PDF: Anesthetic technique for inferior alveolar nerve block: a new approach

The success of the anesthetic technique in mandibular structures depends on the proximity of the needle tip to the mandibular foramen at the moment of anesthetic injection into the pterygomandibular region.

Adequate anesthesia is fundamental for the accomplishment of most dental procedures. Some investigators state that anesthesia is essential for both the patient and the dental professional; also, the opinion of patients on their dental treatment is strictly related to their experience with local anesthesia.

Other authors have reported that many patients select their dentists based on their ability to offer a painless dental treatment.

The use of local anesthetic techniques is important in the different dental specialties, especially in Pediatric Dentistry. McDonald and Avery (1994) stated that pain control is one of the most important aspects influencing the child behavior during dental treatment.

Inferior alveolar nerve block is the technique most frequently used for local anesthesia when performing restorative and surgical procedures in the mandible8; however, the approximate failure rate of these procedures ranges from 5 to 15%31 or 15 to 20% according to Kaufman (1984), reaching even higher percentages in pulpal anesthesia.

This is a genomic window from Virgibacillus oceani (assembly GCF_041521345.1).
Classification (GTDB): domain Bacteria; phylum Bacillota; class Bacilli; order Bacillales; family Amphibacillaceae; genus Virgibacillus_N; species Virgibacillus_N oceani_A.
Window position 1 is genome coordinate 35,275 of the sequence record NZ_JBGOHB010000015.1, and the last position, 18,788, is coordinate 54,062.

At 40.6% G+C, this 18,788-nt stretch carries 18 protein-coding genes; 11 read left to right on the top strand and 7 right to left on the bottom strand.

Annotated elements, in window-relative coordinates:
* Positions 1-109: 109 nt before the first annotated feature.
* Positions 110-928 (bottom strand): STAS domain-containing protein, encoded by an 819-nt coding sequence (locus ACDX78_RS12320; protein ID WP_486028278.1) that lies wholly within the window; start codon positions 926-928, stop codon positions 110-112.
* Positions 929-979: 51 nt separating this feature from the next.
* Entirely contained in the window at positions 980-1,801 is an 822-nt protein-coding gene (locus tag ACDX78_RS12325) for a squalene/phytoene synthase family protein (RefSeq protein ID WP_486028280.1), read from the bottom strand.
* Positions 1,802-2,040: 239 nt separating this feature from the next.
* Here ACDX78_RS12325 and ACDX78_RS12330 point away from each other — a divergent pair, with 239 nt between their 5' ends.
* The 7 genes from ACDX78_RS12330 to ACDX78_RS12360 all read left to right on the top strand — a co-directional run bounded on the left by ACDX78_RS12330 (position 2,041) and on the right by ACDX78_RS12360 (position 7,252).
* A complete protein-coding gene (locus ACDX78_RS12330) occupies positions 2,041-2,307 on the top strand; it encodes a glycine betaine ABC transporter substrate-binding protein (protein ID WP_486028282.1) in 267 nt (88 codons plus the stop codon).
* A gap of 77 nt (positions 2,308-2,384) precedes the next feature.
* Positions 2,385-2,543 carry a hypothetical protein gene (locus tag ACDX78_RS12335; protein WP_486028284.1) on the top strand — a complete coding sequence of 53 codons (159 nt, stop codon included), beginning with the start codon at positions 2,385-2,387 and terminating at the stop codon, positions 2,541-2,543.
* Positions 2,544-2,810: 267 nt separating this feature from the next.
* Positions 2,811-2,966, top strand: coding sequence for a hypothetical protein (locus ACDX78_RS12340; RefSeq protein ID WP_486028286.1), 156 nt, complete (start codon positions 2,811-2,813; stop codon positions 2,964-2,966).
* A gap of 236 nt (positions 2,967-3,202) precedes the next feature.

The achievement of effective anesthesia of the inferior alveolar nerve is one of the most difficult tasks for inexperienced dentists, for both restorative and surgical procedures.

Considering that anesthesia of the inferior alveolar nerve is often applied in dental treatments and that the achievement of a successful technique is a concern among professionals, primarily those with less experience or who work with children or anxious patients, an alternative method is suggested for inferior alveolar nerve block, using anatomical reference points that are easily observed during application of anesthesia, simplifying the learning process, the technique and consequently increasing the success rate.

The aim of this study was to describe an alternative technique for inferior alveolar nerve block using several anatomical points for reference, simplifying the procedure and enabling greater success and a more rapid learning curve.